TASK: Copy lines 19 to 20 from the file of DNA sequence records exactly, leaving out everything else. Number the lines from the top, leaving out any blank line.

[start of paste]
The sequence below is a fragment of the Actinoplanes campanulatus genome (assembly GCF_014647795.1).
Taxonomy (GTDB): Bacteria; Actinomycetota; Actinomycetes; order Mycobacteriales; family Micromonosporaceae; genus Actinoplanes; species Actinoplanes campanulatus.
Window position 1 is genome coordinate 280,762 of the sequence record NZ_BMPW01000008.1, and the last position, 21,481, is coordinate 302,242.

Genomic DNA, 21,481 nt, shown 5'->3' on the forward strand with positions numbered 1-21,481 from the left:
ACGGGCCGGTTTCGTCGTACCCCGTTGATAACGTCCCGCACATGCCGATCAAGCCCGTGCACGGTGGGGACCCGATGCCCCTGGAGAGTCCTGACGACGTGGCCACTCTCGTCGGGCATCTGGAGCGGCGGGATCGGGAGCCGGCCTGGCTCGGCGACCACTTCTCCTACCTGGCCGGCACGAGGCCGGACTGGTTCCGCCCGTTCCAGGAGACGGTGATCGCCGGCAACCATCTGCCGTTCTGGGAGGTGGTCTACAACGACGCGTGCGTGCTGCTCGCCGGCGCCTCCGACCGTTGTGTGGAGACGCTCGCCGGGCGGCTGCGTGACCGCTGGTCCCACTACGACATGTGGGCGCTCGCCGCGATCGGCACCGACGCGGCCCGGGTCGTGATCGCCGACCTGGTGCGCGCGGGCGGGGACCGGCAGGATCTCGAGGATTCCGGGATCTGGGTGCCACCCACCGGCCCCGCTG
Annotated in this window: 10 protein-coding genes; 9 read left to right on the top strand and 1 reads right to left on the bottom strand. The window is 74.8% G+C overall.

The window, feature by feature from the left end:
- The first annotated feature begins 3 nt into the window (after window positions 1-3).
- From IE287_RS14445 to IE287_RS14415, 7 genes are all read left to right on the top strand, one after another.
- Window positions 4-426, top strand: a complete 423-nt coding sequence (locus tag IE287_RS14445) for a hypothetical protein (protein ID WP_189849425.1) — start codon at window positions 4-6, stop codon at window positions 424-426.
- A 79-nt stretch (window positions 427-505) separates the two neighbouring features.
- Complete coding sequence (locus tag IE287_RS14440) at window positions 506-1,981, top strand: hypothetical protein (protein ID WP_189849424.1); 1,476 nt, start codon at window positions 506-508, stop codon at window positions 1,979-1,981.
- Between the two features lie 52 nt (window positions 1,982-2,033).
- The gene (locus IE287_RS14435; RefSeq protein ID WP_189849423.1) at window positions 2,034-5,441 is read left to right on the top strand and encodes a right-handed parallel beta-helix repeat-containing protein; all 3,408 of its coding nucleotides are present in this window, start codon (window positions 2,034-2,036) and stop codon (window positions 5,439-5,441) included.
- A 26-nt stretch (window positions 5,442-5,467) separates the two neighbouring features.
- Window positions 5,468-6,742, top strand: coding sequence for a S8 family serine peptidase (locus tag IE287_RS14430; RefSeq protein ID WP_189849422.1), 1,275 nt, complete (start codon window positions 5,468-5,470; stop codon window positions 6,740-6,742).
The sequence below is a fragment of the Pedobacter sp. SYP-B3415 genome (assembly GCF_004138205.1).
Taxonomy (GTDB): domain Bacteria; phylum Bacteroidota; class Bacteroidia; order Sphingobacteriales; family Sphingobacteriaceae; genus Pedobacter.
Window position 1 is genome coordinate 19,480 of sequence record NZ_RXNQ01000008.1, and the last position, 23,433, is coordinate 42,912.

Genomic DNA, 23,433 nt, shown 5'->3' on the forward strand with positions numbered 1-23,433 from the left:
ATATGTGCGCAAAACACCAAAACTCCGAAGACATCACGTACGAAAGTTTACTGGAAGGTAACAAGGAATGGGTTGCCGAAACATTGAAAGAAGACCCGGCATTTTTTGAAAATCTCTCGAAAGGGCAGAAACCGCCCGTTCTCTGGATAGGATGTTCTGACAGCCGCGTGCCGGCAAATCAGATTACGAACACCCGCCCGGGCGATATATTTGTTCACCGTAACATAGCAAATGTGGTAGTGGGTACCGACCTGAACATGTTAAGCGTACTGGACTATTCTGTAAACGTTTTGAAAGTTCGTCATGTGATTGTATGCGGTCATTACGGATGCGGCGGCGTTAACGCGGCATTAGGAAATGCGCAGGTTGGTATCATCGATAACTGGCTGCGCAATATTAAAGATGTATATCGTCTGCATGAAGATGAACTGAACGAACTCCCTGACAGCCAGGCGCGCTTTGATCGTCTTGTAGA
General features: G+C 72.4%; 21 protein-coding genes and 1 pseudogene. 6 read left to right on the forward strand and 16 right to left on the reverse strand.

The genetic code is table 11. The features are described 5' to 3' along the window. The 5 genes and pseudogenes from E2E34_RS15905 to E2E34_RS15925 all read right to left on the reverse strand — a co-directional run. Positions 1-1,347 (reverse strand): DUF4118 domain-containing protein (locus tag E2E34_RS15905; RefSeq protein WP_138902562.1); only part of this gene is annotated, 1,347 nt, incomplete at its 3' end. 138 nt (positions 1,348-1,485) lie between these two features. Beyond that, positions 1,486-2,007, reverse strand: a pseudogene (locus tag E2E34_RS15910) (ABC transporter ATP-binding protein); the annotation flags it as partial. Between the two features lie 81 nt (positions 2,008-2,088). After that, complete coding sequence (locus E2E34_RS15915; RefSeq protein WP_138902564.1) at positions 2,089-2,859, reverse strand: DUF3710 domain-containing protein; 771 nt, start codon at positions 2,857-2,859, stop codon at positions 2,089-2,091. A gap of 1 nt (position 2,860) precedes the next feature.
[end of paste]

Window position 1 is genome coordinate 19,480 of sequence record NZ_RXNQ01000008.1, and the last position, 23,433, is coordinate 42,912.

Genomic DNA, 23,433 nt, shown 5'->3' on the forward strand with positions numbered 1-23,433 from the left: